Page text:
The Latino Threat: Constructing Immigrants, Citizens, and the Nation

The Latino Threat: Constructing Immigrants, Citizens, and the Nation

The Latino Threat: Constructing Immigrants, Citizens, and the Nation

The Latino Threat: Constructing Immigrants, Citizens, and the Nation

Synopsis

News media and pundits too frequently perpetuate the notion that Latinos, particularly Mexicans, are an invading force bent on reconquering land once their own and destroying the American way of life. In this book, Leo R. Chavez contests this assumption's basic tenets, offering facts to counter the many fictions about the "Latino threat." With new discussion about anchor babies, the DREAM Act, and recent anti-immigrant legislation in Arizona and other states, this expanded second edition critically investigates the stories about recent immigrants to show how prejudices are used to malign an entire population-and to define what it means to be American.

Excerpt

I would not have guessed in 2008, when the first edition of this book was published, that the story line I called the Latino Threat Narrative would become so quickly and commonly referenced in political discourse. The Latino Threat Narrative consists of a number of taken-for-granted and often-repeated assumptions about Latinos, such as that Latinos do not want to speak English; that Latinos do not want to integrate socially and culturally into the larger U.S. society; that the Mexican-origin population, in particular, is part of a grand conspiracy to take over the U.S. Southwest (the reconquista); and that Latin women are unable to control their reproductive capacities, that is, their fertility is out of control, which fuels both demographic changes and the alleged reconquista.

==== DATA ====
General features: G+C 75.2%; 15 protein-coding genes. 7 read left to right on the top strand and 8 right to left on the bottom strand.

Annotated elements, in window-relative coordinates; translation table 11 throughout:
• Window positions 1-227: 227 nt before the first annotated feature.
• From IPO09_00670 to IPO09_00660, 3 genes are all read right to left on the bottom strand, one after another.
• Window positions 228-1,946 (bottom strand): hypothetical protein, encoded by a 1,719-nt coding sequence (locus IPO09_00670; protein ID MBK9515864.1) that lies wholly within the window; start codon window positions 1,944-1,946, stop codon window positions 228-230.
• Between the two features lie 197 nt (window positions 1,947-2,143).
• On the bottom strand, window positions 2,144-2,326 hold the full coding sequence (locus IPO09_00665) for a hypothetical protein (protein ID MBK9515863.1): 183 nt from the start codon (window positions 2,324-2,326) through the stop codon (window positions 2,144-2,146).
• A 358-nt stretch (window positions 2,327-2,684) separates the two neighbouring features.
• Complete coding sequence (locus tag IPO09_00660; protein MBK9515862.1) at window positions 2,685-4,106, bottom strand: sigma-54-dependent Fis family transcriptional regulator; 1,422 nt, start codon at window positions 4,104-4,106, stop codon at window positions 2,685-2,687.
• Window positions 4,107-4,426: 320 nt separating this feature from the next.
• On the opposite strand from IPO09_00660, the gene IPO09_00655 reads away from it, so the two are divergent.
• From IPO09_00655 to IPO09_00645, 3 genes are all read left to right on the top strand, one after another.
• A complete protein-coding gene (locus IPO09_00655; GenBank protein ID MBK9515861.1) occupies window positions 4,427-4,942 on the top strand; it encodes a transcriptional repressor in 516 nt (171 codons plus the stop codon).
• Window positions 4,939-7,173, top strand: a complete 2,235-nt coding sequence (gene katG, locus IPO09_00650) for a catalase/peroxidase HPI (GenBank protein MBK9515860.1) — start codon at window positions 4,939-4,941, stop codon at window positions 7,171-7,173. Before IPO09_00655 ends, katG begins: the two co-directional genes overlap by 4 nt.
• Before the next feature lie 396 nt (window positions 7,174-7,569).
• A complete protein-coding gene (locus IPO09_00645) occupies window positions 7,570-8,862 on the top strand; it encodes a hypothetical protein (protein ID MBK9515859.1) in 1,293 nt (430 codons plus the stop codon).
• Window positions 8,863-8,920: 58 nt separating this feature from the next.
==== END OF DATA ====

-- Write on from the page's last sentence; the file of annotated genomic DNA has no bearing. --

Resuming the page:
Advocates for reduced immigration, media pundits, and politicians pushing tough immigration laws routinely characterize Latinos, both immigrants and citizens, along the lines of the Latino Threat Narrative. For example, Pat Buchanan has warned of Mexican-origin Americans having “no desire to learn English” and creating a “nation within a nation.” Even respected scholars such as Samuel P. Huntington have espoused the Latino Threat Narrative: “Mexicans and other Latinos have not assimilated into mainstream U.S. culture”; “Demographically, socially, and culturally, the reconquista of the Southwest United States by Mexican immigrants is well underway.”

Such views have exploded into politics in Arizona, Alabama, and many other states where harsh anti-immigration laws have been passed. As I will show, images and rhetoric used in the politics surrounding get-tough state laws which seek to increase surveillance of immigrants, even to the point of having . . .

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